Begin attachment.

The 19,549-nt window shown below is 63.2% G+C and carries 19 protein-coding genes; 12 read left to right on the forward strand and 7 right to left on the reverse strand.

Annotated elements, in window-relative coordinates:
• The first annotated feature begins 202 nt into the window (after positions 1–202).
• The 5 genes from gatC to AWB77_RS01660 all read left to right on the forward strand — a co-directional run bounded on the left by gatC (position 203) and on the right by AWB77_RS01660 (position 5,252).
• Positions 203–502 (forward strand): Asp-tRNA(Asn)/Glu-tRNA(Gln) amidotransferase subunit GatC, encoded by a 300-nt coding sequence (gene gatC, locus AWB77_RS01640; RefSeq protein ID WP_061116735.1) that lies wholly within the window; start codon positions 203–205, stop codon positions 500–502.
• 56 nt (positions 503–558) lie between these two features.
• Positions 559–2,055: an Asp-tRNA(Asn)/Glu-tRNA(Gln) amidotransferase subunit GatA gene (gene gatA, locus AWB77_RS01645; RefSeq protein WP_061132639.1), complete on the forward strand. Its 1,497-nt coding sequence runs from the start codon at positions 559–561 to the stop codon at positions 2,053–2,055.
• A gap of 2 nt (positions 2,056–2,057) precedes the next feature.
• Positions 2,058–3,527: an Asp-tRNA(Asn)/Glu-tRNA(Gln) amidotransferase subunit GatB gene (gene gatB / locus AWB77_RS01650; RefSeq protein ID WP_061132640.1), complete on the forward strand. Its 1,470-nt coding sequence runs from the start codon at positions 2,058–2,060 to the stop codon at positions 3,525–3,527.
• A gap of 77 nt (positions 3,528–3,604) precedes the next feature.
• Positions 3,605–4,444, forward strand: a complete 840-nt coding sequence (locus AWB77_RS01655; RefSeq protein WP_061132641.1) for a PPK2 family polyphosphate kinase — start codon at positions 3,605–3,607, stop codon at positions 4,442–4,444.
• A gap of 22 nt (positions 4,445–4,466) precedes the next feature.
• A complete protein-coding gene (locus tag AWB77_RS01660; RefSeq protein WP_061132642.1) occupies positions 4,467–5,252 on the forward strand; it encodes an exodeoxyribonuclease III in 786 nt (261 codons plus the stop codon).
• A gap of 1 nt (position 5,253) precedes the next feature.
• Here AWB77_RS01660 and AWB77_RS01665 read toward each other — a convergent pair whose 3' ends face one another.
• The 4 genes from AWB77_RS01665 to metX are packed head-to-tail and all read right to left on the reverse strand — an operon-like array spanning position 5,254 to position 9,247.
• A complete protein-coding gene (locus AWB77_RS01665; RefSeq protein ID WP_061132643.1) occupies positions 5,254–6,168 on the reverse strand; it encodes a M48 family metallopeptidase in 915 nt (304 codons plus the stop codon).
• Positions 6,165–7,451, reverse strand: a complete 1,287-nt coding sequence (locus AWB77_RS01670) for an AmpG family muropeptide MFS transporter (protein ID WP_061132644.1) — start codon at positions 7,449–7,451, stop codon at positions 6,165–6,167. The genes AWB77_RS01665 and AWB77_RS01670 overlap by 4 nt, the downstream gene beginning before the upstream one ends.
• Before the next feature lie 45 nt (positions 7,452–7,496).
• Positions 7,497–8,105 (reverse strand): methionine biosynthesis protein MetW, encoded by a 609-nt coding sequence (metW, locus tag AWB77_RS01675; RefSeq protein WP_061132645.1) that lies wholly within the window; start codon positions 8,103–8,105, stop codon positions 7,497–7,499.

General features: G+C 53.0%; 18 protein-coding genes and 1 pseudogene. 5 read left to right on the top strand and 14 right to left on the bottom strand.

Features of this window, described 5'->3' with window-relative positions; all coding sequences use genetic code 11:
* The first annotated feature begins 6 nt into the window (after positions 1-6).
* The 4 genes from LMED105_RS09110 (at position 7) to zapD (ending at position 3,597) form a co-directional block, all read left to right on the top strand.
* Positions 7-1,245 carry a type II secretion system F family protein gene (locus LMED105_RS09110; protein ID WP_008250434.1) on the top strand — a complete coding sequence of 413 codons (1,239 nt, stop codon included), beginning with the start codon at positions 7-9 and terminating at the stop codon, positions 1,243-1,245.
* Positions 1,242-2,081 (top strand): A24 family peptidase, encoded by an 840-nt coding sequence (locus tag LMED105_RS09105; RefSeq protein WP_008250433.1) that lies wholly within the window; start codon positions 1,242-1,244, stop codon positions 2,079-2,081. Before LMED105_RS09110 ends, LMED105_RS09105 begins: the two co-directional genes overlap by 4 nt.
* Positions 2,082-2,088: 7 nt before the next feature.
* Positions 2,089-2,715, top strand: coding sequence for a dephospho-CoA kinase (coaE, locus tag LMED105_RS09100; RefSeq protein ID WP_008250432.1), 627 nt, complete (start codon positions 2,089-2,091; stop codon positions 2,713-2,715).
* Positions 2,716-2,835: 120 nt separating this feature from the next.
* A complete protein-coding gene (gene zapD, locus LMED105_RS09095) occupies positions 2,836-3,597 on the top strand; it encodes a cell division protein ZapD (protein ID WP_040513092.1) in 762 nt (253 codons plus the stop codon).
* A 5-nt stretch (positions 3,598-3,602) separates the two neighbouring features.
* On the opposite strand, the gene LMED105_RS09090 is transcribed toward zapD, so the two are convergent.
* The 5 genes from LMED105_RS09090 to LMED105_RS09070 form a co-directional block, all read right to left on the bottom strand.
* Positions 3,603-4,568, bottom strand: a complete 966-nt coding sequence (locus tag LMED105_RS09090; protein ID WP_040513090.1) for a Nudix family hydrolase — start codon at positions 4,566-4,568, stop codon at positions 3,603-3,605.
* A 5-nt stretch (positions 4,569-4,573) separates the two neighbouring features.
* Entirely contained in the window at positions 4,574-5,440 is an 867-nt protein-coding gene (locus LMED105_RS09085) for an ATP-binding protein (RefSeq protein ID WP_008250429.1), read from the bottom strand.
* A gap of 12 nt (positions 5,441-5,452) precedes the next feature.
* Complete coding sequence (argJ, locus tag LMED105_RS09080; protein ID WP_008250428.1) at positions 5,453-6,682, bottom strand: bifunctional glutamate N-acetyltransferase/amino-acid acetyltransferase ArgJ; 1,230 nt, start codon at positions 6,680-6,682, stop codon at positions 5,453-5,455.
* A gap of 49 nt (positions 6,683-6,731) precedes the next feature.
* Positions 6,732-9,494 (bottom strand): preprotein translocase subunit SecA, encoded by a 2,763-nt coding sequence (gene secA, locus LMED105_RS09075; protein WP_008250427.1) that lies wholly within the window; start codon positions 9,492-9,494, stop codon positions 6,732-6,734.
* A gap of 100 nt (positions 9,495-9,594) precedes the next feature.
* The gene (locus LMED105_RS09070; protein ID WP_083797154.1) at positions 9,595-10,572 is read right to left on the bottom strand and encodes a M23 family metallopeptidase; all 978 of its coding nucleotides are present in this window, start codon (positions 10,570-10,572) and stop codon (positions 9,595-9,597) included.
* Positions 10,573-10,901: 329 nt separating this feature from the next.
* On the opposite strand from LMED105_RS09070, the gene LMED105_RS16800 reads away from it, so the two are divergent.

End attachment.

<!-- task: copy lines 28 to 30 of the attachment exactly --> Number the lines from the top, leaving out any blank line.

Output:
* Positions 2,089-2,715, top strand: coding sequence for a dephospho-CoA kinase (coaE, locus tag LMED105_RS09100; RefSeq protein ID WP_008250432.1), 627 nt, complete (start codon positions 2,089-2,091; stop codon positions 2,713-2,715).
* Positions 2,716-2,835: 120 nt separating this feature from the next.
* A complete protein-coding gene (gene zapD, locus LMED105_RS09095) occupies positions 2,836-3,597 on the top strand; it encodes a cell division protein ZapD (protein ID WP_040513092.1) in 762 nt (253 codons plus the stop codon).